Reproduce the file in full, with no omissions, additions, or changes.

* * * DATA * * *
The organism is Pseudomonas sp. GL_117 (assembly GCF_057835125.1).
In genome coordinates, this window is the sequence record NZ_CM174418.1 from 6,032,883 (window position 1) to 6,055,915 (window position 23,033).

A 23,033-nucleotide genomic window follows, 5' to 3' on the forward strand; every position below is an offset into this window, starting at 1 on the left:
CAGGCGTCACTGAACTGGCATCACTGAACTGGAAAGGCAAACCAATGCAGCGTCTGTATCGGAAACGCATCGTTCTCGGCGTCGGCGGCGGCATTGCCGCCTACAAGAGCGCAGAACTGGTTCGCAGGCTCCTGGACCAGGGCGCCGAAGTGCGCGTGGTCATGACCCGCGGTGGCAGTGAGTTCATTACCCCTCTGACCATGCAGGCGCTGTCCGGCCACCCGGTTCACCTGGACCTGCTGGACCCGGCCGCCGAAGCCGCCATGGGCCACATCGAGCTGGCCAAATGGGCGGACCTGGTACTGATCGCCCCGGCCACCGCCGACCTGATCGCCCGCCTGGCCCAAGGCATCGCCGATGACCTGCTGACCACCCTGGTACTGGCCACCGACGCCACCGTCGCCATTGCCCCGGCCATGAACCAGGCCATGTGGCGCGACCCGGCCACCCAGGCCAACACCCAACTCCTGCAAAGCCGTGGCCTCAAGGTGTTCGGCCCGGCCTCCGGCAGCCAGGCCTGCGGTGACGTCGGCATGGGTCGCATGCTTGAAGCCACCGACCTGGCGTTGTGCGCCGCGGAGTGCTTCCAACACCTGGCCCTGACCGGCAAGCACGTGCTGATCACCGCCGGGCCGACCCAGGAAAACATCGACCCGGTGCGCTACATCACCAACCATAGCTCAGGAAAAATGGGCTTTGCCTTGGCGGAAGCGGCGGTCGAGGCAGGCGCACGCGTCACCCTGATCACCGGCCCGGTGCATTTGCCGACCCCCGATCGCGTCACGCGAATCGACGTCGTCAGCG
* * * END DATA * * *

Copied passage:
The organism is Pseudomonas sp. GL_117 (assembly GCF_057835125.1).
In genome coordinates, this window is the sequence record NZ_CM174418.1 from 6,032,883 (window position 1) to 6,055,915 (window position 23,033).

A 23,033-nucleotide genomic window follows, 5' to 3' on the forward strand; every position below is an offset into this window, starting at 1 on the left:
CAGGCGTCACTGAACTGGCATCACTGAACTGGAAAGGCAAACCAATGCAGCGTCTGTATCGGAAACGCATCGTTCTCGGCGTCGGCGGCGGCATTGCCGCCTACAAGAGCGCAGAACTGGTTCGCAGGCTCCTGGACCAGGGCGCCGAAGTGCGCGTGGTCATGACCCGCGGTGGCAGTGAGTTCATTACCCCTCTGACCATGCAGGCGCTGTCCGGCCACCCGGTTCACCTGGACCTGCTGGACCCGGCCGCCGAAGCCGCCATGGGCCACATCGAGCTGGCCAAATGGGCGGACCTGGTACTGATCGCCCCGGCCACCGCCGACCTGATCGCCCGCCTGGCCCAAGGCATCGCCGATGACCTGCTGACCACCCTGGTACTGGCCACCGACGCCACCGTCGCCATTGCCCCGGCCATGAACCAGGCCATGTGGCGCGACCCGGCCACCCAGGCCAACACCCAACTCCTGCAAAGCCGTGGCCTCAAGGTGTTCGGCCCGGCCTCCGGCAGCCAGGCCTGCGGTGACGTCGGCATGGGTCGCATGCTTGAAGCCACCGACCTGGCGTTGTGCGCCGCGGAGTGCTTCCAACACCTGGCCCTGACCGGCAAGCACGTGCTGATCACCGCCGGGCCGACCCAGGAAAACATCGACCCGGTGCGCTACATCACCAACCATAGCTCAGGAAAAATGGGCTTTGCCTTGGCGGAAGCGGCGGTCGAGGCAGGCGCACGCGTCACCCTGATCACCGGCCCGGTGCATTTGCCGACCCCCGATCGCGTCACGCGAATCGACGTCGTCAGCG